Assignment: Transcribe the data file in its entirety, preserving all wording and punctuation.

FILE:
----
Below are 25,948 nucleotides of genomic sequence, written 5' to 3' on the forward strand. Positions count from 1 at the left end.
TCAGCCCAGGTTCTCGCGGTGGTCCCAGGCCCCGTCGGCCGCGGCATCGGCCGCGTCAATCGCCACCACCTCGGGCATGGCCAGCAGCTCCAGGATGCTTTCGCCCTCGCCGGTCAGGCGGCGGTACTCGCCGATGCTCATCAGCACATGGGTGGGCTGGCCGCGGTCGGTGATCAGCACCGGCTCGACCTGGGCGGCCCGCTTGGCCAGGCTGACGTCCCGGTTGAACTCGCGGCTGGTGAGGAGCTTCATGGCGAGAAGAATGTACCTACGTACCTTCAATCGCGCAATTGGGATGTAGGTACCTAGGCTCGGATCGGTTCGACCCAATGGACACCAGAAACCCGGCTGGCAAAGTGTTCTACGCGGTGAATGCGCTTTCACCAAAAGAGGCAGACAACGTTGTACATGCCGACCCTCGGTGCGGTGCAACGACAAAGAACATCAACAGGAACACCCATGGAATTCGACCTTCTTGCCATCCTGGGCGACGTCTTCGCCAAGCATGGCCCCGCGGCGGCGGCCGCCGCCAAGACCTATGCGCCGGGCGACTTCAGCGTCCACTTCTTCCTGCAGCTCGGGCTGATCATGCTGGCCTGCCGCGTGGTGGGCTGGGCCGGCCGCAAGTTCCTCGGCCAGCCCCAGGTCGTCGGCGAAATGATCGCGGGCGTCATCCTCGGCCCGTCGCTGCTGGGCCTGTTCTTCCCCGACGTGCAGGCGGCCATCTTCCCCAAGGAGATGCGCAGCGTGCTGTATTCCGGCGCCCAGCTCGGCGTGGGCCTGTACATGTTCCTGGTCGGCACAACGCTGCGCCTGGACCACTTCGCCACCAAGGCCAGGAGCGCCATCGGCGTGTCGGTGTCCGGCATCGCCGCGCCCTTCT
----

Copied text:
Below are 25,948 nucleotides of genomic sequence, written 5' to 3' on the forward strand. Positions count from 1 at the left end.
TCAGCCCAGGTTCTCGCGGTGGTCCCAGGCCCCGTCGGCCGCGGCATCGGCCGCGTCAATCGCCACCACCTCGGGCATGGCCAGCAGCTCCAGGATGCTTTCGCCCTCGCCGGTCAGGCGGCGGTACTCGCCGATGCTCATCAGCACATGGGTGGGCTGGCCGCGGTCGGTGATCAGCACCGGCTCGACCTGGGCGGCCCGCTTGGCCAGGCTGACGTCCCGGTTGAACTCGCGGCTGGTGAGGAGCTTCATGGCGAGAAGAATGTACCTACGTACCTTCAATCGCGCAATTGGGATGTAGGTACCTAGGCTCGGATCGGTTCGACCCAATGGACACCAGAAACCCGGCTGGCAAAGTGTTCTACGCGGTGAATGCGCTTTCACCAAAAGAGGCAGACAACGTTGTACATGCCGACCCTCGGTGCGGTGCAACGACAAAGAACATCAACAGGAACACCCATGGAATTCGACCTTCTTGCCATCCTGGGCGACGTCTTCGCCAAGCATGGCCCCGCGGCGGCGGCCGCCGCCAAGACCTATGCGCCGGGCGACTTCAGCGTCCACTTCTTCCTGCAGCTCGGGCTGATCATGCTGGCCTGCCGCGTGGTGGGCTGGGCCGGCCGCAAGTTCCTCGGCCAGCCCCAGGTCGTCGGCGAAATGATCGCGGGCGTCATCCTCGGCCCGTCGCTGCTGGGCCTGTTCTTCCCCGACGTGCAGGCGGCCATCTTCCCCAAGGAGATGCGCAGCGTGCTGTATTCCGGCGCCCAGCTCGGCGTGGGCCTGTACATGTTCCTGGTCGGCACAACGCTGCGCCTGGACCACTTCGCCACCAAGGCCAGGAGCGCCATCGGCGTGTCGGTGTCCGGCATCGCCGCGCCCTTCT